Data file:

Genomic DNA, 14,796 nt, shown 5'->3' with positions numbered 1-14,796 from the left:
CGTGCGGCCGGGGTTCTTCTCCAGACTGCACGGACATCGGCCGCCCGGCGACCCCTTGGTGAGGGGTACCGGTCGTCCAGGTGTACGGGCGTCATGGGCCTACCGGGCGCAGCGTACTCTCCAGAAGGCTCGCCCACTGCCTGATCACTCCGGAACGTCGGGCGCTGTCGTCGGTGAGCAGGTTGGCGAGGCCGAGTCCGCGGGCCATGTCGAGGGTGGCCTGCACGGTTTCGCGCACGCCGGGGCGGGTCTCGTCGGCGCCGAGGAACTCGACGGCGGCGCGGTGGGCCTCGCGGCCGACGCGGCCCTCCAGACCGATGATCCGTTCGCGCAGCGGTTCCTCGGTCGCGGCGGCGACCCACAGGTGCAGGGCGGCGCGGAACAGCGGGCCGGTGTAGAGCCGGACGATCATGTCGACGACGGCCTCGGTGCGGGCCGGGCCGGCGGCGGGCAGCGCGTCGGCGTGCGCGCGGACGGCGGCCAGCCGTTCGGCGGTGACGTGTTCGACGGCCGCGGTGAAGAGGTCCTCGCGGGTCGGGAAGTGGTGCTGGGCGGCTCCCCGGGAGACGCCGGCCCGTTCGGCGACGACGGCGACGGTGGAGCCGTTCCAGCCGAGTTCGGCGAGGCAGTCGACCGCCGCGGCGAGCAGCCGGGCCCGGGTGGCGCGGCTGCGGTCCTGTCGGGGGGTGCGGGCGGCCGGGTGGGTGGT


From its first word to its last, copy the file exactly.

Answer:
Genomic DNA, 14,796 nt, shown 5'->3' with positions numbered 1-14,796 from the left:
CGTGCGGCCGGGGTTCTTCTCCAGACTGCACGGACATCGGCCGCCCGGCGACCCCTTGGTGAGGGGTACCGGTCGTCCAGGTGTACGGGCGTCATGGGCCTACCGGGCGCAGCGTACTCTCCAGAAGGCTCGCCCACTGCCTGATCACTCCGGAACGTCGGGCGCTGTCGTCGGTGAGCAGGTTGGCGAGGCCGAGTCCGCGGGCCATGTCGAGGGTGGCCTGCACGGTTTCGCGCACGCCGGGGCGGGTCTCGTCGGCGCCGAGGAACTCGACGGCGGCGCGGTGGGCCTCGCGGCCGACGCGGCCCTCCAGACCGATGATCCGTTCGCGCAGCGGTTCCTCGGTCGCGGCGGCGACCCACAGGTGCAGGGCGGCGCGGAACAGCGGGCCGGTGTAGAGCCGGACGATCATGTCGACGACGGCCTCGGTGCGGGCCGGGCCGGCGGCGGGCAGCGCGTCGGCGTGCGCGCGGACGGCGGCCAGCCGTTCGGCGGTGACGTGTTCGACGGCCGCGGTGAAGAGGTCCTCGCGGGTCGGGAAGTGGTGCTGGGCGGCTCCCCGGGAGACGCCGGCCCGTTCGGCGACGACGGCGACGGTGGAGCCGTTCCAGCCGAGTTCGGCGAGGCAGTCGACCGCCGCGGCGAGCAGCCGGGCCCGGGTGGCGCGGCTGCGGTCCTGTCGGGGGGTGCGGGCGGCCGGGTGGGTGGT